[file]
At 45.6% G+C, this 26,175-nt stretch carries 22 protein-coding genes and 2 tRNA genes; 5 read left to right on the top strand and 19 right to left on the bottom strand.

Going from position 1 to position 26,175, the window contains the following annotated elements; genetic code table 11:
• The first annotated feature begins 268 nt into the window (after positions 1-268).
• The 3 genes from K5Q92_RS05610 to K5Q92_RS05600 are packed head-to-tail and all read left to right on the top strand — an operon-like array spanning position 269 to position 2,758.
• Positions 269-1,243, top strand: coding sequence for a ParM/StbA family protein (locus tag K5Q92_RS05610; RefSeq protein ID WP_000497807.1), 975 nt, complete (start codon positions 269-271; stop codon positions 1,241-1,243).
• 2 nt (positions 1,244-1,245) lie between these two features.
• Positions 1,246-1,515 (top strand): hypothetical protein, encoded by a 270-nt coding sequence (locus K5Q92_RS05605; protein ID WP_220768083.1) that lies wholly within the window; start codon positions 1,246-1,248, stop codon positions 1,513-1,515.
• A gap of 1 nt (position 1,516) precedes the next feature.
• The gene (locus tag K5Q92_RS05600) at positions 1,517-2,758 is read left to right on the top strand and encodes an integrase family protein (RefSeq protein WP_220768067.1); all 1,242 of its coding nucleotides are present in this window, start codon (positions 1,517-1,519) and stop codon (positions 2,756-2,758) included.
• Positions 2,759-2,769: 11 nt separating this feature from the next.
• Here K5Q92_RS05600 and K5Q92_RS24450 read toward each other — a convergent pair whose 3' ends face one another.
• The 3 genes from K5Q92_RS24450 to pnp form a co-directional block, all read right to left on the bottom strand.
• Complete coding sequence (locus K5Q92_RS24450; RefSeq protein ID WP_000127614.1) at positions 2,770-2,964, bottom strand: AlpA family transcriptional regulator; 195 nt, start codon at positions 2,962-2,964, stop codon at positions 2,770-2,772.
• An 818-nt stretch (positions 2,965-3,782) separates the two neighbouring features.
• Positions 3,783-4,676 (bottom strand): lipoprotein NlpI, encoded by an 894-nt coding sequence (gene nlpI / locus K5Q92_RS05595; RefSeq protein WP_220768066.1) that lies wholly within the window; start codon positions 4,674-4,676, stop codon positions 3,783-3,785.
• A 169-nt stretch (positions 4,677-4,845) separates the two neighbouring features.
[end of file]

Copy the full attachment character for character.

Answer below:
At 45.6% G+C, this 26,175-nt stretch carries 22 protein-coding genes and 2 tRNA genes; 5 read left to right on the top strand and 19 right to left on the bottom strand.

Going from position 1 to position 26,175, the window contains the following annotated elements; genetic code table 11:
• The first annotated feature begins 268 nt into the window (after positions 1-268).
• The 3 genes from K5Q92_RS05610 to K5Q92_RS05600 are packed head-to-tail and all read left to right on the top strand — an operon-like array spanning position 269 to position 2,758.
• Positions 269-1,243, top strand: coding sequence for a ParM/StbA family protein (locus tag K5Q92_RS05610; RefSeq protein ID WP_000497807.1), 975 nt, complete (start codon positions 269-271; stop codon positions 1,241-1,243).
• 2 nt (positions 1,244-1,245) lie between these two features.
• Positions 1,246-1,515 (top strand): hypothetical protein, encoded by a 270-nt coding sequence (locus K5Q92_RS05605; protein ID WP_220768083.1) that lies wholly within the window; start codon positions 1,246-1,248, stop codon positions 1,513-1,515.
• A gap of 1 nt (position 1,516) precedes the next feature.
• The gene (locus tag K5Q92_RS05600) at positions 1,517-2,758 is read left to right on the top strand and encodes an integrase family protein (RefSeq protein WP_220768067.1); all 1,242 of its coding nucleotides are present in this window, start codon (positions 1,517-1,519) and stop codon (positions 2,756-2,758) included.
• Positions 2,759-2,769: 11 nt separating this feature from the next.
• Here K5Q92_RS05600 and K5Q92_RS24450 read toward each other — a convergent pair whose 3' ends face one another.
• The 3 genes from K5Q92_RS24450 to pnp form a co-directional block, all read right to left on the bottom strand.
• Complete coding sequence (locus K5Q92_RS24450; RefSeq protein ID WP_000127614.1) at positions 2,770-2,964, bottom strand: AlpA family transcriptional regulator; 195 nt, start codon at positions 2,962-2,964, stop codon at positions 2,770-2,772.
• An 818-nt stretch (positions 2,965-3,782) separates the two neighbouring features.
• Positions 3,783-4,676 (bottom strand): lipoprotein NlpI, encoded by an 894-nt coding sequence (gene nlpI / locus K5Q92_RS05595; RefSeq protein WP_220768066.1) that lies wholly within the window; start codon positions 4,674-4,676, stop codon positions 3,783-3,785.
• A 169-nt stretch (positions 4,677-4,845) separates the two neighbouring features.